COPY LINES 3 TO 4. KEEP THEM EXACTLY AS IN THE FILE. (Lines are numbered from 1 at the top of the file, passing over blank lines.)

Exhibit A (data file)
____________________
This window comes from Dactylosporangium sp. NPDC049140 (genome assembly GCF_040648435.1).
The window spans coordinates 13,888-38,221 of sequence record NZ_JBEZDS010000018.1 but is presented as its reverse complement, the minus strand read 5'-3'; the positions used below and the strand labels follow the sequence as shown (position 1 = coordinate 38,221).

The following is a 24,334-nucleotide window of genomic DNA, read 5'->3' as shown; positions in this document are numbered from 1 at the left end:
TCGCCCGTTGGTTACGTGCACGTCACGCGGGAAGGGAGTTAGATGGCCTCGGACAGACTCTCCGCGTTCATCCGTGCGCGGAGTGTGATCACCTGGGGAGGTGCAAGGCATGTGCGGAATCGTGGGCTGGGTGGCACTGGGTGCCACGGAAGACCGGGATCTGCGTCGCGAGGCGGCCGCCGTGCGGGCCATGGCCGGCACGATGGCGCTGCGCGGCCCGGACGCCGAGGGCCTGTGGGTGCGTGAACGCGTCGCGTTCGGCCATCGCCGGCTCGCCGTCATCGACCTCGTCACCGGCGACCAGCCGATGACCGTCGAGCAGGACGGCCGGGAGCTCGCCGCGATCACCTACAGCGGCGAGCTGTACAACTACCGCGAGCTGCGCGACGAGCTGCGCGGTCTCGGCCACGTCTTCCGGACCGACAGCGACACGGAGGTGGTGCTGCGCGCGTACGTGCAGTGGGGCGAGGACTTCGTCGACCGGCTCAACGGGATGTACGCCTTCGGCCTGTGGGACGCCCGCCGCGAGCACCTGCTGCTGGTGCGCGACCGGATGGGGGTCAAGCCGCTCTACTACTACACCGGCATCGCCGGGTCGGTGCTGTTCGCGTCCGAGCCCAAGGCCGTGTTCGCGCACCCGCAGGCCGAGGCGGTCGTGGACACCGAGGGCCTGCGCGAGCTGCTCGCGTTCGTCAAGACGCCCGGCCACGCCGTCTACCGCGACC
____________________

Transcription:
The following is a 24,334-nucleotide window of genomic DNA, read 5'->3' as shown; positions in this document are numbered from 1 at the left end:
TCGCCCGTTGGTTACGTGCACGTCACGCGGGAAGGGAGTTAGATGGCCTCGGACAGACTCTCCGCGTTCATCCGTGCGCGGAGTGTGATCACCTGGGGAGGTGCAAGGCATGTGCGGAATCGTGGGCTGGGTGGCACTGGGTGCCACGGAAGACCGGGATCTGCGTCGCGAGGCGGCCGCCGTGCGGGCCATGGCCGGCACGATGGCGCTGCGCGGCCCGGACGCCGAGGGCCTGTGGGTGCGTGAACGCGTCGCGTTCGGCCATCGCCGGCTCGCCGTCATCGACCTCGTCACCGGCGACCAGCCGATGACCGTCGAGCAGGACGGCCGGGAGCTCGCCGCGATCACCTACAGCGGCGAGCTGTACAACTACCGCGAGCTGCGCGACGAGCTGCGCGGTCTCGGCCACGTCTTCCGGACCGACAGCGACACGGAGGTGGTGCTGCGCGCGTACGTGCAGTGGGGCGAGGACTTCGTCGACCGGCTCAACGGGATGTACGCCTTCGGCCTGTGGGACGCCCGCCGCGAGCACCTGCTGCTGGTGCGCGACCGGATGGGGGTCAAGCCGCTCTACTACTACACCGGCATCGCCGGGTCGGTGCTGTTCGCGTCCGAGCCCAAGGCCGTGTTCGCGCACCCGCAGGCCGAGGCGGTCGTGGACACCGAGGGCCTGCGCGAGCTGCTCGCGTTCGTCAAGACGCCCGGCCACGCCGTCTACCGCGACC